Boston bombing suspect Tamerlan Tsarnaev bought large pyrotechnics devices

Video: The Massachusetts Bay Transportation Authority SWAT team - the four men who took the Boston Marathon bombing suspect into custody - detail the arrest of Dzhokhar Tsarnaev.

Three years ago, when Pakistani American Faisal Shahzad tried to blow up a car bomb in New York’s Times Square, he used a detonator with firecrackers he purchased from a store called Phantom Fireworks. His bomb failed to detonate, but Phantom executives went on alert to ensure they kept careful records on future customers.

So when the FBI released the names Friday of the suspected Boston Marathon bombers, William Weimer, the company’s vice president, searched through sales records to see whether the brothers had ever visited any of the company’s 1,200 locations.

Graphic

See the names and stories of the Boston Marathon victims
Click Here to View Full Graphic Story

See the names and stories of the Boston Marathon victims

More on this story:

Families are critical to an aging nation’s health-care system

Families are critical to an aging nation’s health-care system

The costs of caring for aging loved ones include endless demands and relentless routines.

McAuliffe wins Virginia governor’s race

McAuliffe wins Virginia governor’s race

Democrat Terry McAuliffe defeated state Attorney General Ken Cuccinelli in a tight race to become Virginia’s next governor Tuesday night.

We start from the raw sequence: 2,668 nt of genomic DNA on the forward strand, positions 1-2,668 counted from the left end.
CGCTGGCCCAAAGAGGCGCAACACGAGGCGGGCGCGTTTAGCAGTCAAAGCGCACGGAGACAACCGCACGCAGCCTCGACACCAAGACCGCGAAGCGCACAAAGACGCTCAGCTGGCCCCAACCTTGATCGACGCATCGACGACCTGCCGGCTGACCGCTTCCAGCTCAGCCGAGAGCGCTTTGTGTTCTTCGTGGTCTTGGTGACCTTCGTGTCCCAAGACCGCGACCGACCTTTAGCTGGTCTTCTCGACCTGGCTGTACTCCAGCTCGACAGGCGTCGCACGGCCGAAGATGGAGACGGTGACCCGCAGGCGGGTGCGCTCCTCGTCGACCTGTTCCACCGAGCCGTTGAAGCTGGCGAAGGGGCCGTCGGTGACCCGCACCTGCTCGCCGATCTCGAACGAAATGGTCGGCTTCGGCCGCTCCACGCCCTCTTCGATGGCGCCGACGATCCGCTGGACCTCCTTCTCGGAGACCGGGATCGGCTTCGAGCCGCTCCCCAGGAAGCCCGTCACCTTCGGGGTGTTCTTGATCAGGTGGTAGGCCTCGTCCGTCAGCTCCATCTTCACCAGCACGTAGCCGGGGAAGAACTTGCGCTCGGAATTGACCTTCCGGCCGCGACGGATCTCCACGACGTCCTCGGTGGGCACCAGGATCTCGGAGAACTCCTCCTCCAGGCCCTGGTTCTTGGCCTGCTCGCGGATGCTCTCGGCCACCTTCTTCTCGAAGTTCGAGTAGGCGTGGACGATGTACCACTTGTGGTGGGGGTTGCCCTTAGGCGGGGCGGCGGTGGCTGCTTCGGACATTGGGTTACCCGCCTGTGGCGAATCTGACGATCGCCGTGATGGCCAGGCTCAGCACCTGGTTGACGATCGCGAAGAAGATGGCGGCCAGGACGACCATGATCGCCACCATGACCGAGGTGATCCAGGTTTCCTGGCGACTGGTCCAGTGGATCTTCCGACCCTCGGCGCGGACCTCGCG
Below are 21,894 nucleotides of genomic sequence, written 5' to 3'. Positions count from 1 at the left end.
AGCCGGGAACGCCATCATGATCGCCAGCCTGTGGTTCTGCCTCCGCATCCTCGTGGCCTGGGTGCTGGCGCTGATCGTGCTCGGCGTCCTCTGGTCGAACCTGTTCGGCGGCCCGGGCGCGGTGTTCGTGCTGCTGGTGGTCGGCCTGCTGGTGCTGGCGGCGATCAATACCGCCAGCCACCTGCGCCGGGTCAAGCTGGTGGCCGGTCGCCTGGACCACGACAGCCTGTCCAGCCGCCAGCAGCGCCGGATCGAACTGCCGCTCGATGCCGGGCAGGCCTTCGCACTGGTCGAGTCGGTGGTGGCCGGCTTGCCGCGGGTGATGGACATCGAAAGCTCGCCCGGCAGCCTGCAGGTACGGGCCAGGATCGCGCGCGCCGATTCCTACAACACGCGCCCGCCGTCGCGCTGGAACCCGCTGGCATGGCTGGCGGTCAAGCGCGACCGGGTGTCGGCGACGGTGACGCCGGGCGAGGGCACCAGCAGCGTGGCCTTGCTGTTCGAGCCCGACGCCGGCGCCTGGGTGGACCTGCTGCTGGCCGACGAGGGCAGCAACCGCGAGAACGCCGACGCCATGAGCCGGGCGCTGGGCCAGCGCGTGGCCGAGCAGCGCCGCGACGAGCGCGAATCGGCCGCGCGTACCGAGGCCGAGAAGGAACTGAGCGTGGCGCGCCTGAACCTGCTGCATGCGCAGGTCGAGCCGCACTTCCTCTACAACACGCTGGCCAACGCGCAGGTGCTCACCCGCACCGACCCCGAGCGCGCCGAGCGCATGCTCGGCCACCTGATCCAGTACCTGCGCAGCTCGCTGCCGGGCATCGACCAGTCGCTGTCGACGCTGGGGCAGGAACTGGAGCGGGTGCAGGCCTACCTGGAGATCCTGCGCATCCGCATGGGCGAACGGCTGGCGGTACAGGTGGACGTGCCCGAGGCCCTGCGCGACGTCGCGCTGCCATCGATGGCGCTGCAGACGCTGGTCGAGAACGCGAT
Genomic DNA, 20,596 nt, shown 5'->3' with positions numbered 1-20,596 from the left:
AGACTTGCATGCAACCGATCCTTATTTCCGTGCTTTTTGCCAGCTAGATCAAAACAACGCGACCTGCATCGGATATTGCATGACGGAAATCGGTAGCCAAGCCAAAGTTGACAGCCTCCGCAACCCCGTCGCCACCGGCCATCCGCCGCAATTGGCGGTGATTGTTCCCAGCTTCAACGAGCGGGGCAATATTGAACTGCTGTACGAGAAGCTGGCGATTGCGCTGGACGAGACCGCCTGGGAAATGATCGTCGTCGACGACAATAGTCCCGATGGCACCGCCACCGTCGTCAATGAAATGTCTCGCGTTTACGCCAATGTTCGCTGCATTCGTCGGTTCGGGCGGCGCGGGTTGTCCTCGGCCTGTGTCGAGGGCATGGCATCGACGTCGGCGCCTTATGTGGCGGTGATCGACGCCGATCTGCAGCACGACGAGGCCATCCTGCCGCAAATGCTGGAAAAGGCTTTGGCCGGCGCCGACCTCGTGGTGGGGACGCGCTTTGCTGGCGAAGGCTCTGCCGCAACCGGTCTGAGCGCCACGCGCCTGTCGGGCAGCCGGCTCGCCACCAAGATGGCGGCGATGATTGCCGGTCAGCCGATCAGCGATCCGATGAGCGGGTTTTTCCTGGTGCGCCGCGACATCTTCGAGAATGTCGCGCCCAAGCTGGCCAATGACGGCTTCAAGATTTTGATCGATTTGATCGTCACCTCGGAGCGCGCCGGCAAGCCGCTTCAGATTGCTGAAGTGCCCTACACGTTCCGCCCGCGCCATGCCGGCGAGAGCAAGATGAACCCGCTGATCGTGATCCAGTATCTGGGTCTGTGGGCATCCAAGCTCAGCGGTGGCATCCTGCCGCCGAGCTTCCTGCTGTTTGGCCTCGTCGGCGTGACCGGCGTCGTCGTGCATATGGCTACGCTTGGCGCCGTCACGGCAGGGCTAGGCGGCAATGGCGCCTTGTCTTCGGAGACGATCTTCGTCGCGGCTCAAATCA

Read Obama’s directive to the NSA

Read Obama’s directive to the NSA

President Obama issued this policy directive on signals intelligence activities Friday.

Investigation into the Boston bombings

Investigation into the Boston bombings

MAP | Explore the sequence and locations of the unfolding events in the Boston area.

Sure enough, Weimer found evidence that Tamerlan Tsarnaev, the older of the two brothers suspected in the bombings, purchased two large pyrotechnic devices, called Lock and Load reloadable mortar kits, on Feb. 6 at Phantom’s store in Seabrook, N.H., about an hour from Boston.

“Our business is a patriotic business, and our products are used to celebrate independence and freedom,” Weimer said in a telephone interview Tuesday from the company’s offices in Youngstown, Ohio. “To even think that any of our products would be used for the opposite purpose is totally offensive to us.”

Weimer said he contacted the company’s security director, a former FBI special agent, who called the FBI in Boston.

Tsarnaev had paid $199.99 in cash for one kit and received the other free because of a deal the store offers, Weimer said. Each kit has four tubes and 24 shells, Weimer said. The purchase was first reported on the Web site of the Wall Street Journal.

Tsarnaev had to swipe his driver’s license, which duplicated the information on a sales form. The store also has a surveillance video, but Weimer said it had been recorded over before the bombings.

Tsarnaev, 26, was killed in a shootout with police Friday, but court documents filed in connection with charges against his brother, Dzhokhar, 19, said that a “large pyrotechnic” was found in the younger man’s college dorm room.

Law enforcement officials have not officially revealed the explosives used in the Boston bombings. Some federal officials have said the explosives may have relied on black or smokeless powder. A hobbyist can buy as much as 50 pounds of black powder.

Weimer said he does not believe the amount of powder in the fireworks would have been enough to create the explosions at the Boston Marathon. “My guess is that they experimented with the powder in the fireworks to see if they could use it but probably came to the conclusion that they needed something bigger,” Weimer said.

 
Read what others are saying